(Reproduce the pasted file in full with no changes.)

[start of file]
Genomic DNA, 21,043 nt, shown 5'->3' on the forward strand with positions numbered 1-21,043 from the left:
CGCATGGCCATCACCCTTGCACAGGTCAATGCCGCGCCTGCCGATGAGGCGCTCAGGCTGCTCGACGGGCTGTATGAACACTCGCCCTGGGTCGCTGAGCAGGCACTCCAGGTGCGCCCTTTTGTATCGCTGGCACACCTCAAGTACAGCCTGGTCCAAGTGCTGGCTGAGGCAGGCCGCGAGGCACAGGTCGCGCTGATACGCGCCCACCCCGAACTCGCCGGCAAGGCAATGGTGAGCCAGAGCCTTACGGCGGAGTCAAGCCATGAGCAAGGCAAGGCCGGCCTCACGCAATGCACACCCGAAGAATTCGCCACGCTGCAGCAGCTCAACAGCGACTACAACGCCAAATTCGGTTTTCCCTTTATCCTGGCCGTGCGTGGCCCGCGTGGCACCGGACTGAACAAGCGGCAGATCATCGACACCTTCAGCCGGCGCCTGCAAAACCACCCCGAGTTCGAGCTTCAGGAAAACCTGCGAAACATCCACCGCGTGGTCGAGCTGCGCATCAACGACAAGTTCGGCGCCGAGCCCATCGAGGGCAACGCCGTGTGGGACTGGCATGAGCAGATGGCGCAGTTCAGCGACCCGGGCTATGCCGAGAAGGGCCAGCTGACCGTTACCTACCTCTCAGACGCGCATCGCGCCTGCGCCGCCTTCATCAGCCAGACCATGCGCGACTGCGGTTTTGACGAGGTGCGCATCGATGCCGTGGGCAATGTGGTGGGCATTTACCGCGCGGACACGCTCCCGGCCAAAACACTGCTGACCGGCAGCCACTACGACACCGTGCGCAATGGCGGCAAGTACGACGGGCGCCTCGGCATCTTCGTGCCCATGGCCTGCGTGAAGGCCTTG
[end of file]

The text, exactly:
Genomic DNA, 21,043 nt, shown 5'->3' on the forward strand with positions numbered 1-21,043 from the left:
CGCATGGCCATCACCCTTGCACAGGTCAATGCCGCGCCTGCCGATGAGGCGCTCAGGCTGCTCGACGGGCTGTATGAACACTCGCCCTGGGTCGCTGAGCAGGCACTCCAGGTGCGCCCTTTTGTATCGCTGGCACACCTCAAGTACAGCCTGGTCCAAGTGCTGGCTGAGGCAGGCCGCGAGGCACAGGTCGCGCTGATACGCGCCCACCCCGAACTCGCCGGCAAGGCAATGGTGAGCCAGAGCCTTACGGCGGAGTCAAGCCATGAGCAAGGCAAGGCCGGCCTCACGCAATGCACACCCGAAGAATTCGCCACGCTGCAGCAGCTCAACAGCGACTACAACGCCAAATTCGGTTTTCCCTTTATCCTGGCCGTGCGTGGCCCGCGTGGCACCGGACTGAACAAGCGGCAGATCATCGACACCTTCAGCCGGCGCCTGCAAAACCACCCCGAGTTCGAGCTTCAGGAAAACCTGCGAAACATCCACCGCGTGGTCGAGCTGCGCATCAACGACAAGTTCGGCGCCGAGCCCATCGAGGGCAACGCCGTGTGGGACTGGCATGAGCAGATGGCGCAGTTCAGCGACCCGGGCTATGCCGAGAAGGGCCAGCTGACCGTTACCTACCTCTCAGACGCGCATCGCGCCTGCGCCGCCTTCATCAGCCAGACCATGCGCGACTGCGGTTTTGACGAGGTGCGCATCGATGCCGTGGGCAATGTGGTGGGCATTTACCGCGCGGACACGCTCCCGGCCAAAACACTGCTGACCGGCAGCCACTACGACACCGTGCGCAATGGCGGCAAGTACGACGGGCGCCTCGGCATCTTCGTGCCCATGGCCTGCGTGAAGGCCTTG